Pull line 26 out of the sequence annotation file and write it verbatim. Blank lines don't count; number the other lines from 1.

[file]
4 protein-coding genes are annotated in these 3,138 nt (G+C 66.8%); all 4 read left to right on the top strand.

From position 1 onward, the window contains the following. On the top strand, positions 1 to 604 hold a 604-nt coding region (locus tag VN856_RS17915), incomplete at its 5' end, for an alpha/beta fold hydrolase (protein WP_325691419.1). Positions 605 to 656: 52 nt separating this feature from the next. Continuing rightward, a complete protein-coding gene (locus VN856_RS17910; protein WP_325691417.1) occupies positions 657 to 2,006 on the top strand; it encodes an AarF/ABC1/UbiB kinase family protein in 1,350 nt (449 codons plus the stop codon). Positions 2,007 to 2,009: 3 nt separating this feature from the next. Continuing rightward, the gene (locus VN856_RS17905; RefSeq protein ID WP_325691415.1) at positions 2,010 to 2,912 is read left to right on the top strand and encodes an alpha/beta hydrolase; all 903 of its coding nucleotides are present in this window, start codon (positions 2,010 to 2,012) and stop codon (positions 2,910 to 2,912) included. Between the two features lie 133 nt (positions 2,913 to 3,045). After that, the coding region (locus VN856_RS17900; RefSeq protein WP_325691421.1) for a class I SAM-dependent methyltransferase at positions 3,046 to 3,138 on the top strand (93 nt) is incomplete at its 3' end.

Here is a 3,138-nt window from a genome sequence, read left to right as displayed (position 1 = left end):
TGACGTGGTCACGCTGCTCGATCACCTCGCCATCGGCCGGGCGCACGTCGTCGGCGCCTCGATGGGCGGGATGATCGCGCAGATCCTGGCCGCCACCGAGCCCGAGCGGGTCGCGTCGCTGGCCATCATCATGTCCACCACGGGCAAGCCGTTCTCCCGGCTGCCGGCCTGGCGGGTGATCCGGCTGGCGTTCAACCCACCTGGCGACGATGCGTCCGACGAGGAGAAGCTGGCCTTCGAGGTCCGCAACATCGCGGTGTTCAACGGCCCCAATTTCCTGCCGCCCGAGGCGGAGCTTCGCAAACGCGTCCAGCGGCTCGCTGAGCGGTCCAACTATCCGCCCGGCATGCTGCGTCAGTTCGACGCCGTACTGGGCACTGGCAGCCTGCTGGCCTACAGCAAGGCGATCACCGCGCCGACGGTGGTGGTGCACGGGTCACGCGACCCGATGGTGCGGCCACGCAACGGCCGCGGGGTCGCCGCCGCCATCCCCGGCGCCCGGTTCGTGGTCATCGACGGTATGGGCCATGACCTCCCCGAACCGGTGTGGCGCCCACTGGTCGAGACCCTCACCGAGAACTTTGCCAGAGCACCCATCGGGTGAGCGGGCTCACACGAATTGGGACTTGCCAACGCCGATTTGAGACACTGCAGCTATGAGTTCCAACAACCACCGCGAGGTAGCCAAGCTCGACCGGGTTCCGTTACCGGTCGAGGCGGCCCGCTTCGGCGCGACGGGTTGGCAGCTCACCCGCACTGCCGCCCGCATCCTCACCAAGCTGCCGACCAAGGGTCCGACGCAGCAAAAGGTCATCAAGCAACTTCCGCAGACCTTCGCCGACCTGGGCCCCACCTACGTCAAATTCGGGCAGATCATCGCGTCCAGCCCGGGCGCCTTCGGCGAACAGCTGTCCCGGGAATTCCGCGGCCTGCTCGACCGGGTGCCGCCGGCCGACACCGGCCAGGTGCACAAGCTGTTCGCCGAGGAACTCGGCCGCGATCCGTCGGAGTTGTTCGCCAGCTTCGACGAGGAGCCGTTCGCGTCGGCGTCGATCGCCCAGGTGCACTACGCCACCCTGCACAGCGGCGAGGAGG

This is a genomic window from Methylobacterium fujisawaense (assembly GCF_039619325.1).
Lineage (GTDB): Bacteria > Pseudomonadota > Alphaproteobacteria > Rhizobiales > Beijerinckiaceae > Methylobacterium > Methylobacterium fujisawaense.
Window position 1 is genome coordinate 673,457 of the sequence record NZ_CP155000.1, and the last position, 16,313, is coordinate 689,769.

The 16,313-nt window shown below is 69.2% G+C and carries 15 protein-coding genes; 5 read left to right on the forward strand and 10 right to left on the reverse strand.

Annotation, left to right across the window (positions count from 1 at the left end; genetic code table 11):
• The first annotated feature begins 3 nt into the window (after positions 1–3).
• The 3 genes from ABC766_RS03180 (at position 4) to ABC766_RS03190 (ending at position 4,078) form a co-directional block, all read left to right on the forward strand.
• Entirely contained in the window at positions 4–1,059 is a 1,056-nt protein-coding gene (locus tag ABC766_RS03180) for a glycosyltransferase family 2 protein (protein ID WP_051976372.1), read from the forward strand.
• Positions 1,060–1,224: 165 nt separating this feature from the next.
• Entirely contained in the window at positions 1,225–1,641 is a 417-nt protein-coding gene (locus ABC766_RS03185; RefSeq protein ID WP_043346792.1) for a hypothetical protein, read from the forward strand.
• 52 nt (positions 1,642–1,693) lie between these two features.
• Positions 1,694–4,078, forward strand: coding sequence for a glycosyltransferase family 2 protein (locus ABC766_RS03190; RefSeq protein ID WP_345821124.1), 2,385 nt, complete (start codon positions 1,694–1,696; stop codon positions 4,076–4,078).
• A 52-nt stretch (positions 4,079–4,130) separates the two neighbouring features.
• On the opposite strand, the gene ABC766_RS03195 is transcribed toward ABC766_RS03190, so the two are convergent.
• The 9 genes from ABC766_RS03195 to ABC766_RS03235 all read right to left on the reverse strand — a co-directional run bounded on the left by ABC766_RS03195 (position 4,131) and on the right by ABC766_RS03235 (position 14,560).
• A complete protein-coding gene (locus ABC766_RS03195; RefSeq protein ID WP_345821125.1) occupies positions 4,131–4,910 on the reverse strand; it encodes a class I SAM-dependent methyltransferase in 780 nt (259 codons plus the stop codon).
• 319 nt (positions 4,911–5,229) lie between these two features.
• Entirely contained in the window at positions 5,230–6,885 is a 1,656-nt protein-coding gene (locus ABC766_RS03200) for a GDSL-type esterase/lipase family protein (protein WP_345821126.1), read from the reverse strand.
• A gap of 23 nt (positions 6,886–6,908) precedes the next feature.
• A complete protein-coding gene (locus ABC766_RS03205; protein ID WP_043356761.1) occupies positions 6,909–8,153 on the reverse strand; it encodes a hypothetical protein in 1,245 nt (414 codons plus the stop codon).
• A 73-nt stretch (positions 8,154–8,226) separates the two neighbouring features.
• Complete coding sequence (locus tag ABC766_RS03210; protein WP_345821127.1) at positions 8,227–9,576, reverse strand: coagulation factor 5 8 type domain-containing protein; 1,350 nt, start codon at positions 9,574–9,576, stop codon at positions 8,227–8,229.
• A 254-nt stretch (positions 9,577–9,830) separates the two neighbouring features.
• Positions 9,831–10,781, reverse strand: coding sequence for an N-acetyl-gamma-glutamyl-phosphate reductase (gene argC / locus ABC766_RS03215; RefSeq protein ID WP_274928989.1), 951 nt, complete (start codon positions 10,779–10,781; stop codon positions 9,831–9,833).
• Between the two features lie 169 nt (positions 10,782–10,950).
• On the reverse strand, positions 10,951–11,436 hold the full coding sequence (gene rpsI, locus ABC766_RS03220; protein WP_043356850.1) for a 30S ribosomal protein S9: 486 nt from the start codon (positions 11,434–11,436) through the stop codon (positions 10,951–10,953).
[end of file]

• Complete coding sequence (locus tag ABC766_RS03210; protein WP_345821127.1) at positions 8,227–9,576, reverse strand: coagulation factor 5 8 type domain-containing protein; 1,350 nt, start codon at positions 9,574–9,576, stop codon at positions 8,227–8,229.